OECD Studies on Water
Water is essential for economic growth, human health, and the environment. Yet governments around the world face significant challenges in managing their water resources effectively. The problems are multiple and complex: billions of people are still without access to safe water and adequate sanitation; competition for water is increasing among the different uses and users; and major investment is required to maintain and improve water infrastructure in OECD and non-OECD countries. This OECD series on water provides policy analysis and guidance on the economic, financial and governance aspects of water resources management. These aspects generally lie at the heart of the water problem and hold the key to unlocking the policy puzzle.
Water and Climate Change Adaptation
Policies to Navigate Uncharted WatersClick to Access:
- Publication Date :
- 02 Sep 2013
- Pages :
- ISBN :
- 9789264200449 (PDF) ; 9789264200432 (print)
- DOI :
This report sets out the challenge for freshwater in a changing climate and provides policy guidance on how to navigate this new "waterscape". It highlights the range of expected changes in the water cycle and the challenge of making practical, on-site adaptation decisions for water. It offers policymakers a risk-based approach to better "know", "target" and "manage" water risks and proposes policy guidelines to prioritise action and improve the efficiency, timeliness and equity of adaptation responses.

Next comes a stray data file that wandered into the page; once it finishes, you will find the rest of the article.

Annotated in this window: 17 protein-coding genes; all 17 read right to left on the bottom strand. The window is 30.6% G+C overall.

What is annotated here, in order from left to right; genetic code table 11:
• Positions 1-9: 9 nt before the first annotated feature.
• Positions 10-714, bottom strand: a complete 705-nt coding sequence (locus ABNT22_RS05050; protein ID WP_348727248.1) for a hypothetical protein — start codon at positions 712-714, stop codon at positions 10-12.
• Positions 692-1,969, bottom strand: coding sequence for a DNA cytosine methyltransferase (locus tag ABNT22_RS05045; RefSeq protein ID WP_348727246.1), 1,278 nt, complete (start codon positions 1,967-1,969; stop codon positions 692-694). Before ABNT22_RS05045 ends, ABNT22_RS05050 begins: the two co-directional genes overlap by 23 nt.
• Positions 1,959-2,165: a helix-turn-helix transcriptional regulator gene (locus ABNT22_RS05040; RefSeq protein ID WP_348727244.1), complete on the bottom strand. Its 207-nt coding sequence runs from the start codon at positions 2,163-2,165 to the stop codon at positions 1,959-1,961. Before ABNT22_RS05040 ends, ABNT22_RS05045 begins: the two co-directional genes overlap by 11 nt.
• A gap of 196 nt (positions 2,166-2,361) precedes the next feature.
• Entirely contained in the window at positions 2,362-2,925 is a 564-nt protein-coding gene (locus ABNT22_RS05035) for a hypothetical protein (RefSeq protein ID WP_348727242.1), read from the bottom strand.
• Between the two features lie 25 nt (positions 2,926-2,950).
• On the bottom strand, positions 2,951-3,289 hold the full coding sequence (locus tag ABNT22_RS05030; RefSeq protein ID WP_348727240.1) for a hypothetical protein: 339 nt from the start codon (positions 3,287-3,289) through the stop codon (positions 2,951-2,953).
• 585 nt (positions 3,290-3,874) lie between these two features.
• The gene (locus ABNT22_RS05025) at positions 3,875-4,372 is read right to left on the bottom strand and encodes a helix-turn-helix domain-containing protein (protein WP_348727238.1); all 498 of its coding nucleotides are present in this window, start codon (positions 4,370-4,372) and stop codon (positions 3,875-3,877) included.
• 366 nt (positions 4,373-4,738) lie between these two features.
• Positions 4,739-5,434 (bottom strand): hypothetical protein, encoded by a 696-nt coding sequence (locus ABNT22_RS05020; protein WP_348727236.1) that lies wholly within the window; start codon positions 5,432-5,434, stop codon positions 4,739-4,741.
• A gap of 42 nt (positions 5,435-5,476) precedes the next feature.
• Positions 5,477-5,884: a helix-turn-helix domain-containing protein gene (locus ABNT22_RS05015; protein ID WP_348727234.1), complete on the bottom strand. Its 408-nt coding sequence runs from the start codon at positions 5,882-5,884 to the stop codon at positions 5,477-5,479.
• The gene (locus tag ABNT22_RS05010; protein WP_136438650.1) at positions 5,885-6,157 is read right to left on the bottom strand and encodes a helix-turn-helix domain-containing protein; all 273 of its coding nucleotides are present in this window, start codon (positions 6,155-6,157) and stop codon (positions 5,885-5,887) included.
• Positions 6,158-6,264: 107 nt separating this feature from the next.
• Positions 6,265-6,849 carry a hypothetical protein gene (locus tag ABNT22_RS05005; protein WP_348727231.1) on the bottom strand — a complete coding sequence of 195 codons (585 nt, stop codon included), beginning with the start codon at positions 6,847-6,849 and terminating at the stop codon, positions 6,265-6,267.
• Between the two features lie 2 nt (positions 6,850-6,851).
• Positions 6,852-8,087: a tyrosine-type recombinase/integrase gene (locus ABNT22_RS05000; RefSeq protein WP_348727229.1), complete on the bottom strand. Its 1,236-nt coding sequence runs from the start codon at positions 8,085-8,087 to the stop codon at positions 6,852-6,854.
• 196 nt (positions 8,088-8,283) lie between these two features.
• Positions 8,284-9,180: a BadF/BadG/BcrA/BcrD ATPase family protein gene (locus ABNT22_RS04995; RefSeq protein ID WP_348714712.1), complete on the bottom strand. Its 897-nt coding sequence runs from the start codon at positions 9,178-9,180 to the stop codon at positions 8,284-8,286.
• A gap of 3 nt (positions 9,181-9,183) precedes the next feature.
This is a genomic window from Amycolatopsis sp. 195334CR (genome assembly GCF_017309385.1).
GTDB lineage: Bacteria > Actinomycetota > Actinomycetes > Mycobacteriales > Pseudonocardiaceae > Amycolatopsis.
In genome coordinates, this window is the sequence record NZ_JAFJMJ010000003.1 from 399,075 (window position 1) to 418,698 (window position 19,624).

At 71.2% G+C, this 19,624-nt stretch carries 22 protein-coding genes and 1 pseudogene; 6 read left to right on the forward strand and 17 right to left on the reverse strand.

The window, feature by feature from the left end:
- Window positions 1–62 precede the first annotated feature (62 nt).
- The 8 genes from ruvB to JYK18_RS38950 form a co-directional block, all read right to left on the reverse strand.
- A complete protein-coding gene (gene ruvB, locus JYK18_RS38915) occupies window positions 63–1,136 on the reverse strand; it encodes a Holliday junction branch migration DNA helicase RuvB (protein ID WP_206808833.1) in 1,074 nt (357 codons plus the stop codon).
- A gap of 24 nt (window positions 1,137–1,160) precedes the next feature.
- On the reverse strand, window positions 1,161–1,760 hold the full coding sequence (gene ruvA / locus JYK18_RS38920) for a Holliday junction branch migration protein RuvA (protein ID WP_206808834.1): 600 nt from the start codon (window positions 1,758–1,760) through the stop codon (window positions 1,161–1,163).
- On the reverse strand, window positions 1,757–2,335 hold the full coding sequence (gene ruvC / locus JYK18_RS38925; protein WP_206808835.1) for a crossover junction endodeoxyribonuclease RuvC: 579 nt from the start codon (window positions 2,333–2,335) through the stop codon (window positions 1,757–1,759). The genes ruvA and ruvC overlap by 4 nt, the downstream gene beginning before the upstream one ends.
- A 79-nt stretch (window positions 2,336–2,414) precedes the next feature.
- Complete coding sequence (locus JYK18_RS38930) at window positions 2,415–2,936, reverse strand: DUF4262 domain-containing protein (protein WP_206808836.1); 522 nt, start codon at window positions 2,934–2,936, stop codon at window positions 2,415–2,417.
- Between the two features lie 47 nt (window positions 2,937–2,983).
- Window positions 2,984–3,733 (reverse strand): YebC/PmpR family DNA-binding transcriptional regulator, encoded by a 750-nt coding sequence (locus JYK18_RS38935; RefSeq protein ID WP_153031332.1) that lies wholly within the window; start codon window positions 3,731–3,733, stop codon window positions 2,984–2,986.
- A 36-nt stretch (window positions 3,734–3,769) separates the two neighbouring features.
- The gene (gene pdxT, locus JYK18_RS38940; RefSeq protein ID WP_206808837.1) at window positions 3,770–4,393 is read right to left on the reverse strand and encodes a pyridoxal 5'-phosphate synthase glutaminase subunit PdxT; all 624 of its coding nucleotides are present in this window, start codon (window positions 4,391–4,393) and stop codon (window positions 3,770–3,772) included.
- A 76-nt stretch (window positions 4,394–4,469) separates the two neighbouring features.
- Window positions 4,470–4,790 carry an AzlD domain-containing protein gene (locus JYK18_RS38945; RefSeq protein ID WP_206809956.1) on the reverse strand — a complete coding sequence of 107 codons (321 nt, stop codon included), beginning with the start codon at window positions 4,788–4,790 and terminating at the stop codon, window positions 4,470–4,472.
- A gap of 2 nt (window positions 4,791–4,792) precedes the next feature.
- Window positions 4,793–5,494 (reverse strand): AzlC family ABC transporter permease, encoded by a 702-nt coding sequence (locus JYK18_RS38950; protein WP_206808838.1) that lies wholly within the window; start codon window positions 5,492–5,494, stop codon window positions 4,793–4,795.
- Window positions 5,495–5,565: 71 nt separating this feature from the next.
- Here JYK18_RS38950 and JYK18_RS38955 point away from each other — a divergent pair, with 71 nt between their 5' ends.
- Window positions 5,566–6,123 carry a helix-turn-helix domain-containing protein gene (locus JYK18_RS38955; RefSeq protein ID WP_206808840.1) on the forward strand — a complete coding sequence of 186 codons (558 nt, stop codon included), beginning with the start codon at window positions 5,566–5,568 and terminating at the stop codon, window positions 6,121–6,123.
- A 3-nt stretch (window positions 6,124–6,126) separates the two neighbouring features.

The report also highlights general trends and good practices drawn from the OECD Survey of Policies on Water and Climate Change Adaptation, covering all 34 member countries and the European Commission. Individual country profiles are available, which provide a snapshot of the challenges posed by climate change for freshwater and the emerging policy responses (on-line only).
Finally, the report highlights the benefits of well-designed economic instruments (e.g. insurance schemes, water trading, water pricing), ecosystem-based approaches and ‘real options’ approaches to financing. These approaches can improve the flexibility of water policy and investment, reducing the cost of adjusting to changing conditions.